• Abstract: On May 1, 1940, a group of highly trained killers was flying through the air on gliders. The gliders were thirty-seven feet long and had wingspans of seventy-two feet. Each was equipped with three machine guns; carried ten combat-ready Nazis; and was soaring as fast as 180 miles per hour toward a fort in Belgium.1 Located just inside the border Belgium shared with Germany, that fort—known as Eben Emael—was seemingly unconquerable. Its walls rose two hundred feet from the banks of the Meuse River, and from that height its Belgian defenders could see for miles into the German countryside, use the fort's arsenal of massive guns to destroy the three bridges any invading Panzer division would have to cross, and then rain bullets on any Nazi foolish enough not to flee.2 The guns themselves poked out of either six-inch-thick steel domes or concrete blockhouses designed to withstand everything from surface artillery to aerial bombardment.3 And, on this day, nearly a thousand untroubled soldiers manned this seemingly unconquerable fort.4 At 4 a.m. the Nazi gliders reached the air above Eben Emael and then, almost as one, the teams dived sharply to avoid antiaircraft fire, landing within close range of the domes and blockhouses protecting the guns.5 They then ran up to the structures, placed specially designed explosives on them, and stood aside as the explosives blew the structures to bits, taking the guns out of service and killing many of the men inside.6 Within just fifteen minutes, this small but fast-moving and well-organized group of Nazis neutralized the fort's massive guns. Soon after, they seized the fort itself, enabling Nazi Panzer divisions to invade France via Belgium.7 And, because the French and the British were compelled to commit forces to the north in response, they were unable to defend against the Führer's primary offensive on France, launched soon after, through Luxembourg.8 Fifty years later, William H. McRaven—the son of a WWII fighter pilot—went looking for the Nazi who planned that infamous operation. Tall, muscular, and brainy, a friend once described McRaven as both “the smartest [Navy SEAL] that ever lived” and someone who “can drive a knife through your ribs in a nanosecond”—not exactly the kind of person you want hunting you down.9 But McRaven did hunt down Rudolf Witzig, the mastermind of the Eben Emael attack, and found him in Munich. McRaven had waited a long time for this moment and had come prepared—to take notes. * * * McRaven wanted to interview the old Nazi so that he might discover why some special operations succeed and others fail. “The assault on Eben Emael,” he held, “was one of the most decisive victories in the history of special operations.”10 But what went into its planning? How did the soldiers prepare for it? What factors enabled them to succeed? McRaven had many such questions, questions he hoped would lead him to a general theory of special operations that he could apply to his work with the SEALs. Witzig, he thought, could help. As Witzig relayed the importance of the intelligence he and the Nazis had gathered on Eben Emael, McRaven listened intently. Witzig said he had acquired not only aerial photos of the fort before the assault but also blueprints from a German subcontractor who helped build it.11 This, Witzig noted, allowed him to know the exact locations of the large guns—which proved crucial to the operation's planning and rehearsal. At the airfield where they practiced, Witzig told McRaven, “everything was laid out as things were at Eben Emael.” We had markers set up with the exact distances between them. This way the pilots and crew leaders could orient themselves. I would go to each man and point out his objectives—“This is yours, this is yours, and this is yours.”12 With that setup, the men practiced with their gliders until each could “take off at night, fly the profile, and land on a grassy surface within fifteen to thirty yards of his target.”13 The men also practiced on similar but “more difficult” forts in Czechoslovakia.14 And then, after returning and practicing even more on each detail of the operation, they put the plan into practice. Although these preparations could hardly guarantee success, McRaven saw how they made success increasingly probable. After the interview, McRaven integrated what he had gathered from Witzig with his own experiences as a special operations commander, and proceeded to study other operations. . . .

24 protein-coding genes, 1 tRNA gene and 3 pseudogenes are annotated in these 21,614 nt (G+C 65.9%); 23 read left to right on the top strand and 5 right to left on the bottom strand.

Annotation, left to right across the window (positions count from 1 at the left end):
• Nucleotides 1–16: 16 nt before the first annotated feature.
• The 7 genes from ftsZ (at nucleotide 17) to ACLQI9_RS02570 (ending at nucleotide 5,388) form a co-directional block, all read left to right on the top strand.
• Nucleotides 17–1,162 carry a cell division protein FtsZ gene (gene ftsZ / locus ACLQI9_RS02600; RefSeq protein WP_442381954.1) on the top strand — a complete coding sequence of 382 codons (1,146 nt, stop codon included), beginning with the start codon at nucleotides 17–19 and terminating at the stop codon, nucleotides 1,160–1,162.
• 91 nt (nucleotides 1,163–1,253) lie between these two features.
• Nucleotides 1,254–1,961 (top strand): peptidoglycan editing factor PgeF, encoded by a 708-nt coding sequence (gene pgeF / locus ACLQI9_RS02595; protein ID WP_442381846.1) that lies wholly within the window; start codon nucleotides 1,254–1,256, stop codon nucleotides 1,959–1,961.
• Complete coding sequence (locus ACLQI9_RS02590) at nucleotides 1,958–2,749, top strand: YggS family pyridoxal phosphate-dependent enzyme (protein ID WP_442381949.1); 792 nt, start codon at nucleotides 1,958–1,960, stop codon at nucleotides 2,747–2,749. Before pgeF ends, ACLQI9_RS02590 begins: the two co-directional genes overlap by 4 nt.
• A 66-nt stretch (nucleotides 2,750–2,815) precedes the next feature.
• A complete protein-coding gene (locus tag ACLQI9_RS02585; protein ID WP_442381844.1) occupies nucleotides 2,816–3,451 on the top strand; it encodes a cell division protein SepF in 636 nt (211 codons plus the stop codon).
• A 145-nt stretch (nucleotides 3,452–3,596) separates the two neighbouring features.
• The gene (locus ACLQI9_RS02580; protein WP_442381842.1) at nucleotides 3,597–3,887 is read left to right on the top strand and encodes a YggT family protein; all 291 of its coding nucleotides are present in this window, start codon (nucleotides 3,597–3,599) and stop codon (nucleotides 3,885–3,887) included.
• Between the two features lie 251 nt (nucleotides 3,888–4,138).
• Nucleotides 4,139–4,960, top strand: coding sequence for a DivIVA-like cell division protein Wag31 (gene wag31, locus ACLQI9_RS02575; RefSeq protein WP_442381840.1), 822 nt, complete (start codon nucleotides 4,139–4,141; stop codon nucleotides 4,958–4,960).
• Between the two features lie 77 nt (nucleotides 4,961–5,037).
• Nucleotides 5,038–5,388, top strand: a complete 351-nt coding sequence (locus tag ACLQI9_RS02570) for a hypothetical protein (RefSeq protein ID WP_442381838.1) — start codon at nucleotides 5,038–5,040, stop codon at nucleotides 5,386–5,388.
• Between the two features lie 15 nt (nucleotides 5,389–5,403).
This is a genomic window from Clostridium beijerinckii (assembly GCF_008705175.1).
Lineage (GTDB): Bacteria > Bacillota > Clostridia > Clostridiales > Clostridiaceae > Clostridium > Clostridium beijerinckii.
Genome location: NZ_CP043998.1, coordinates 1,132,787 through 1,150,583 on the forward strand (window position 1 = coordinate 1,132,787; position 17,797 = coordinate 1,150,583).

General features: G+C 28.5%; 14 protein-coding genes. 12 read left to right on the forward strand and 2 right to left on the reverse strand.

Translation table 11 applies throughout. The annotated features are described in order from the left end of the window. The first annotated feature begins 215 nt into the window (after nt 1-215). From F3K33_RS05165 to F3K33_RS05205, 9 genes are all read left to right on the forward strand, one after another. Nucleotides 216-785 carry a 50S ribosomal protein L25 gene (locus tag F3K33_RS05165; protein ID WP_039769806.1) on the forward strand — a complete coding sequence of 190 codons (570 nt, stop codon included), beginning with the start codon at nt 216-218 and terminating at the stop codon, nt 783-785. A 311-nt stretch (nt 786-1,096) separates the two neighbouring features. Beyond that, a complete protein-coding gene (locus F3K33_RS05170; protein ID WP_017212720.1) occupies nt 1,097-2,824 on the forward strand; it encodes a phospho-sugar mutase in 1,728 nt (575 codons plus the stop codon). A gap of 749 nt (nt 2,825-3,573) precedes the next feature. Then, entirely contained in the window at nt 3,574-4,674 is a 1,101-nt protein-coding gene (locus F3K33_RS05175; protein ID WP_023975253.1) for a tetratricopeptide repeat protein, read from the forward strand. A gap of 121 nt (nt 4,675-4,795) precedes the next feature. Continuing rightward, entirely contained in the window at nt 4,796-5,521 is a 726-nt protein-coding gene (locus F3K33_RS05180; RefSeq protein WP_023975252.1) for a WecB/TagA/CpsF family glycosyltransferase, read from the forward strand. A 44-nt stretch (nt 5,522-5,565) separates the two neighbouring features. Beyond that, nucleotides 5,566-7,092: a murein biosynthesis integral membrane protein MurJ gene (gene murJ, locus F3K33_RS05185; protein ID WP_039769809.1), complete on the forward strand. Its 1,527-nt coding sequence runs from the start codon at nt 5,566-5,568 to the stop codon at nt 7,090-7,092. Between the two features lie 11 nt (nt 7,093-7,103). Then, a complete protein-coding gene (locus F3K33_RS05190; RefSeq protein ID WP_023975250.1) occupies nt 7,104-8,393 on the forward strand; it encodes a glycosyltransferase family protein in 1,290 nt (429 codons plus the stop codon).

• Political Geography: Germany